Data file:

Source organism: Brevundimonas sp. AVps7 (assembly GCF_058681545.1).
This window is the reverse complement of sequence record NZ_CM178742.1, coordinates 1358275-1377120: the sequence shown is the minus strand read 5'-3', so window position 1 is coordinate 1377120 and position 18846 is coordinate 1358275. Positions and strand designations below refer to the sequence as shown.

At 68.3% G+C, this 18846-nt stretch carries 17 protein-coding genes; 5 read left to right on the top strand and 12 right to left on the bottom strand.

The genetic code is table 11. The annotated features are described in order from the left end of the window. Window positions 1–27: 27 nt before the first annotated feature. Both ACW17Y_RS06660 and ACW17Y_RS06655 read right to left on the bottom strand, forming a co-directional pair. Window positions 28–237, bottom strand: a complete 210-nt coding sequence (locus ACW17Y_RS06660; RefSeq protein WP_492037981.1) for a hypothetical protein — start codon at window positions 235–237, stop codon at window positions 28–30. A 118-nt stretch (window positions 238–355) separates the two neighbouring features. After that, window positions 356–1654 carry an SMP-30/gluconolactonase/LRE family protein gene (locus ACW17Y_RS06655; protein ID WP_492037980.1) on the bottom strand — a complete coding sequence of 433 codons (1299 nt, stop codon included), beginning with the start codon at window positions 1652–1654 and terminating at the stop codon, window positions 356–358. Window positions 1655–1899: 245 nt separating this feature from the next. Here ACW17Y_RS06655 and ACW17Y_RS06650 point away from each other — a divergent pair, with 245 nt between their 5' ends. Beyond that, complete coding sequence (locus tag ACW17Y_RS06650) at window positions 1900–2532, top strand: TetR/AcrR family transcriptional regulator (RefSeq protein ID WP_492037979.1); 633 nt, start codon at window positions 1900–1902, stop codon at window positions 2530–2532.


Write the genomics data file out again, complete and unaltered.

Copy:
Source organism: Brevundimonas sp. AVps7 (assembly GCF_058681545.1).
This window is the reverse complement of sequence record NZ_CM178742.1, coordinates 1358275-1377120: the sequence shown is the minus strand read 5'-3', so window position 1 is coordinate 1377120 and position 18846 is coordinate 1358275. Positions and strand designations below refer to the sequence as shown.

At 68.3% G+C, this 18846-nt stretch carries 17 protein-coding genes; 5 read left to right on the top strand and 12 right to left on the bottom strand.

The genetic code is table 11. The annotated features are described in order from the left end of the window. Window positions 1–27: 27 nt before the first annotated feature. Both ACW17Y_RS06660 and ACW17Y_RS06655 read right to left on the bottom strand, forming a co-directional pair. Window positions 28–237, bottom strand: a complete 210-nt coding sequence (locus ACW17Y_RS06660; RefSeq protein WP_492037981.1) for a hypothetical protein — start codon at window positions 235–237, stop codon at window positions 28–30. A 118-nt stretch (window positions 238–355) separates the two neighbouring features. After that, window positions 356–1654 carry an SMP-30/gluconolactonase/LRE family protein gene (locus ACW17Y_RS06655; protein ID WP_492037980.1) on the bottom strand — a complete coding sequence of 433 codons (1299 nt, stop codon included), beginning with the start codon at window positions 1652–1654 and terminating at the stop codon, window positions 356–358. Window positions 1655–1899: 245 nt separating this feature from the next. Here ACW17Y_RS06655 and ACW17Y_RS06650 point away from each other — a divergent pair, with 245 nt between their 5' ends. Beyond that, complete coding sequence (locus tag ACW17Y_RS06650) at window positions 1900–2532, top strand: TetR/AcrR family transcriptional regulator (RefSeq protein ID WP_492037979.1); 633 nt, start codon at window positions 1900–1902, stop codon at window positions 2530–2532.